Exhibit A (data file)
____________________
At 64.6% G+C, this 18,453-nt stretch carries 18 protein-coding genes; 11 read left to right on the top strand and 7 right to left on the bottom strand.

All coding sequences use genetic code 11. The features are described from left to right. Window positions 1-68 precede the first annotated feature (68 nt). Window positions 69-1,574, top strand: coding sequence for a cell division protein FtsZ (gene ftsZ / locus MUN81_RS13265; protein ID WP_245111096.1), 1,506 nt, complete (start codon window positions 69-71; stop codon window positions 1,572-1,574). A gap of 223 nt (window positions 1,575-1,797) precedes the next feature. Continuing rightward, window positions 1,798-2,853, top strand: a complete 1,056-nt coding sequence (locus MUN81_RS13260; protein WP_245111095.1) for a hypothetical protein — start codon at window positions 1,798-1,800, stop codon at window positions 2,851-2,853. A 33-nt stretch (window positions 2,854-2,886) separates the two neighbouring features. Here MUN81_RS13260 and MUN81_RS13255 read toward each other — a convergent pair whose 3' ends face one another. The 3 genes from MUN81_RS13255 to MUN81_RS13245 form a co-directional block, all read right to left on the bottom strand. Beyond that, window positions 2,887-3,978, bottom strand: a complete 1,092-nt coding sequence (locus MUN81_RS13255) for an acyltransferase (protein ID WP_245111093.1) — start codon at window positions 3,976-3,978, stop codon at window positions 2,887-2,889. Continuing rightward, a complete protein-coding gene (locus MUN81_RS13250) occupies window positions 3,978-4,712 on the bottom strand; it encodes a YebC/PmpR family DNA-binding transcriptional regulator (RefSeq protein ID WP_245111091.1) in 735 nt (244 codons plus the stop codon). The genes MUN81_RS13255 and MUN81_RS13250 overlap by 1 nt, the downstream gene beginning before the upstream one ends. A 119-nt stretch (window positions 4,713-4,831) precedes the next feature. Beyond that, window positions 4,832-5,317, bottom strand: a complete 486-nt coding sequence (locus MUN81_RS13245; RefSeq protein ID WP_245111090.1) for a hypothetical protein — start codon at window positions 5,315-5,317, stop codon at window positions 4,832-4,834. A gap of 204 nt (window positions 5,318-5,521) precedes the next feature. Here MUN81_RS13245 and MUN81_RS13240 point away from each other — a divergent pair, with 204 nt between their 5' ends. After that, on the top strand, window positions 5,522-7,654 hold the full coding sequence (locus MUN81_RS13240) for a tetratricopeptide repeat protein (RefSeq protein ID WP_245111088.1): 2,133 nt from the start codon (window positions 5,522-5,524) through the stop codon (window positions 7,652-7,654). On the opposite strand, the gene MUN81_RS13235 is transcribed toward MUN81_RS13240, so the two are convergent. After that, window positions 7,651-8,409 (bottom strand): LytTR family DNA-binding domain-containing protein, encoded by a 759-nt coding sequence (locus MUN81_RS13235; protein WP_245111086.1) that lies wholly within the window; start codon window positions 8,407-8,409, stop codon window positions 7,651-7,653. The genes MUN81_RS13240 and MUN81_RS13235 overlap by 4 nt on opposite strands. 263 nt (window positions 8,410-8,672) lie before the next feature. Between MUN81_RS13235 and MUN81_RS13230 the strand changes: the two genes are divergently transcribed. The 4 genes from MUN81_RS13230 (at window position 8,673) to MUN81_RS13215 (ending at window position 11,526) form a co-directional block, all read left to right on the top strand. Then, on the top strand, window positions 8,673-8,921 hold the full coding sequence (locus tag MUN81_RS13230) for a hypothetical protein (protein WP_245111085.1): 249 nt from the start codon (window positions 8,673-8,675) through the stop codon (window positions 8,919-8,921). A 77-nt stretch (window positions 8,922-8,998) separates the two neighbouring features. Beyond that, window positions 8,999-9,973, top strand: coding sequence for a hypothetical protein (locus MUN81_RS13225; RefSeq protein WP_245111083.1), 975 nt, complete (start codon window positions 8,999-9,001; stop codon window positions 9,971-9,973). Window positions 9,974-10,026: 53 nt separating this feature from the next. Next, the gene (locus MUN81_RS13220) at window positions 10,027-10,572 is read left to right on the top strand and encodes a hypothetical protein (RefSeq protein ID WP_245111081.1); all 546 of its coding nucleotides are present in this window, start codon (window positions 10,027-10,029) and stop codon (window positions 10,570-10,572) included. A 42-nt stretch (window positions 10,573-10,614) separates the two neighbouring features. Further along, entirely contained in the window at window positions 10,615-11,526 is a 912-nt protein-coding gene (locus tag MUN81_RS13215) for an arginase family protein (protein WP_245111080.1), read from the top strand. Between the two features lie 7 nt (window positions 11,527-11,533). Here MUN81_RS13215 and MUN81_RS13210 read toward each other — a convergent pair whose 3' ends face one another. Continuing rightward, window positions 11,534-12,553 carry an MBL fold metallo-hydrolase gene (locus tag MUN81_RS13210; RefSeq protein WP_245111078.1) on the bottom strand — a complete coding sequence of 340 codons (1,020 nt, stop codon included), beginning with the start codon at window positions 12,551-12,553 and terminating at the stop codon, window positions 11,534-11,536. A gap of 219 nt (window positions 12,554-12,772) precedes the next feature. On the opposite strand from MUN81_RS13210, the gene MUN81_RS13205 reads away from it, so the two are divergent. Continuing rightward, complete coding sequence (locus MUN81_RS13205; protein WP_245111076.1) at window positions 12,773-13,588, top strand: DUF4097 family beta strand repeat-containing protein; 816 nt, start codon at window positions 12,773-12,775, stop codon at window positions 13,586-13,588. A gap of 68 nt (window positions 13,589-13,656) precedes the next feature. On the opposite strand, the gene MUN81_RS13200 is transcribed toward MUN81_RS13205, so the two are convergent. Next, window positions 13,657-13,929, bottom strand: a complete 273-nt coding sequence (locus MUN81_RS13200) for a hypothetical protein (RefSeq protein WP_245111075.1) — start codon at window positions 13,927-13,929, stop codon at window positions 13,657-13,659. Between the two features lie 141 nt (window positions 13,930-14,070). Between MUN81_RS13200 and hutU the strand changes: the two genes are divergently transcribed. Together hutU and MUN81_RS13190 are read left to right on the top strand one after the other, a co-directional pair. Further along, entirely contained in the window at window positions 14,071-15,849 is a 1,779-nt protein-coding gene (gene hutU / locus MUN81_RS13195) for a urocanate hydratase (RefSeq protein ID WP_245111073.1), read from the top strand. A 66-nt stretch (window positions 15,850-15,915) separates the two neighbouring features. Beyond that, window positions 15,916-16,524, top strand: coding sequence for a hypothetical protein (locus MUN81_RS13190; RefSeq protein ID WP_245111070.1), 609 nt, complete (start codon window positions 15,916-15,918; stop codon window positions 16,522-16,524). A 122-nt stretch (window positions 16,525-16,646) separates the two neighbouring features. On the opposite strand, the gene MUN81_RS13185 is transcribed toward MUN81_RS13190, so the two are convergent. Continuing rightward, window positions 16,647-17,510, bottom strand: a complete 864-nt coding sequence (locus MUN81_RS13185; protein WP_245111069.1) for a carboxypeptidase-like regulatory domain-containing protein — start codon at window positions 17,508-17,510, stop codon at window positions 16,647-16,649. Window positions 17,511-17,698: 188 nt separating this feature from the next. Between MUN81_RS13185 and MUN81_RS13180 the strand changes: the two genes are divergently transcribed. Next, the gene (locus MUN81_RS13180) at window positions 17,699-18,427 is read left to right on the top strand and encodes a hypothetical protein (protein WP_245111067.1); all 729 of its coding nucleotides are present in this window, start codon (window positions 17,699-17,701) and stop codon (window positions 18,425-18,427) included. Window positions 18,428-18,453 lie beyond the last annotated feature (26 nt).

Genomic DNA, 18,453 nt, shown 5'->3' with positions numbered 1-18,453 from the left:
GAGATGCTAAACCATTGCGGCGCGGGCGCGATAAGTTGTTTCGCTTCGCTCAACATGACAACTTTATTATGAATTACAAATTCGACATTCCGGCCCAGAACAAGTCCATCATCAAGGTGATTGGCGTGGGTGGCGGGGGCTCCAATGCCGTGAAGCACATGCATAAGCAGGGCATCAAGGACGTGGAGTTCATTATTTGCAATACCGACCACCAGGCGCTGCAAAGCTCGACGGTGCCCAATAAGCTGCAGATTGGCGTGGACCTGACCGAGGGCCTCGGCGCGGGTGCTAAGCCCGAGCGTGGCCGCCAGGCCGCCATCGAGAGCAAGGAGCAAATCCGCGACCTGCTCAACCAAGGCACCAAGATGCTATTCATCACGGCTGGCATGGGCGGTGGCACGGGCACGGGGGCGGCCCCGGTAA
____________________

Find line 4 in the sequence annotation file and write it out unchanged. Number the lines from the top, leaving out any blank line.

GAGATGCTAAACCATTGCGGCGCGGGCGCGATAAGTTGTTTCGCTTCGCTCAACATGACAACTTTATTATGAATTACAAATTCGACATTCCGGCCCAGAACAAGTCCATCATCAAGGTGATTGGCGTGGGTGGCGGGGGCTCCAATGCCGTGAAGCACATGCATAAGCAGGGCATCAAGGACGTGGAGTTCATTATTTGCAATACCGACCACCAGGCGCTGCAAAGCTCGACGGTGCCCAATAAGCTGCAGATTGGCGTGGACCTGACCGAGGGCCTCGGCGCGGGTGCTAAGCCCGAGCGTGGCCGCCAGGCCGCCATCGAGAGCAAGGAGCAAATCCGCGACCTGCTCAACCAAGGCACCAAGATGCTATTCATCACGGCTGGCATGGGCGGTGGCACGGGCACGGGGGCGGCCCCGGTAA